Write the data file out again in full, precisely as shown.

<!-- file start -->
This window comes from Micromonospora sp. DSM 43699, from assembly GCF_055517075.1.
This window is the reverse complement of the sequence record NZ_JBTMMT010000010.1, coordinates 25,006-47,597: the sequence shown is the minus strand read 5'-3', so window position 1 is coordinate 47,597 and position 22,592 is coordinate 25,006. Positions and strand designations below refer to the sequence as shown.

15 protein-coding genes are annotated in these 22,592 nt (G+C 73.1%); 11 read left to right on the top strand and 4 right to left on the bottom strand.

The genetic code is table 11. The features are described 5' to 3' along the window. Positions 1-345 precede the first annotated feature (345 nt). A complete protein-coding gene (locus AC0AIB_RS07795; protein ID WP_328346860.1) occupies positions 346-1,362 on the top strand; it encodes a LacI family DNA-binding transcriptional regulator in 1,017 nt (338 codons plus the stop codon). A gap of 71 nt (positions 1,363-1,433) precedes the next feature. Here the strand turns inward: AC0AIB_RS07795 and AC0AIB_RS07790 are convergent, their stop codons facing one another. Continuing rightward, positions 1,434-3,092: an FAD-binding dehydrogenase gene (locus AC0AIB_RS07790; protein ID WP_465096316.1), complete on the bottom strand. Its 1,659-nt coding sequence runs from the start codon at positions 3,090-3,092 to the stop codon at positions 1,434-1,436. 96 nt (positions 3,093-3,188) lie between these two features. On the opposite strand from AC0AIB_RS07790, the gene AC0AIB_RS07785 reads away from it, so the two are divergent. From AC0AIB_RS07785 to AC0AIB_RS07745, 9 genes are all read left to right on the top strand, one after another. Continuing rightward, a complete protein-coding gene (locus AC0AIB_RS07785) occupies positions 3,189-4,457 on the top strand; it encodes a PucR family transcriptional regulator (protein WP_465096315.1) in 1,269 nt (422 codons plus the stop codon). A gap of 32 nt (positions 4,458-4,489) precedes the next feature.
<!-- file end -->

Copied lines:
This window comes from Micromonospora sp. DSM 43699, from assembly GCF_055517075.1.
This window is the reverse complement of the sequence record NZ_JBTMMT010000010.1, coordinates 25,006-47,597: the sequence shown is the minus strand read 5'-3', so window position 1 is coordinate 47,597 and position 22,592 is coordinate 25,006. Positions and strand designations below refer to the sequence as shown.

15 protein-coding genes are annotated in these 22,592 nt (G+C 73.1%); 11 read left to right on the top strand and 4 right to left on the bottom strand.

The genetic code is table 11. The features are described 5' to 3' along the window. Positions 1-345 precede the first annotated feature (345 nt). A complete protein-coding gene (locus AC0AIB_RS07795; protein ID WP_328346860.1) occupies positions 346-1,362 on the top strand; it encodes a LacI family DNA-binding transcriptional regulator in 1,017 nt (338 codons plus the stop codon). A gap of 71 nt (positions 1,363-1,433) precedes the next feature. Here the strand turns inward: AC0AIB_RS07795 and AC0AIB_RS07790 are convergent, their stop codons facing one another. Continuing rightward, positions 1,434-3,092: an FAD-binding dehydrogenase gene (locus AC0AIB_RS07790; protein ID WP_465096316.1), complete on the bottom strand. Its 1,659-nt coding sequence runs from the start codon at positions 3,090-3,092 to the stop codon at positions 1,434-1,436. 96 nt (positions 3,093-3,188) lie between these two features. On the opposite strand from AC0AIB_RS07790, the gene AC0AIB_RS07785 reads away from it, so the two are divergent. From AC0AIB_RS07785 to AC0AIB_RS07745, 9 genes are all read left to right on the top strand, one after another. Continuing rightward, a complete protein-coding gene (locus AC0AIB_RS07785) occupies positions 3,189-4,457 on the top strand; it encodes a PucR family transcriptional regulator (protein WP_465096315.1) in 1,269 nt (422 codons plus the stop codon). A gap of 32 nt (positions 4,458-4,489) precedes the next feature.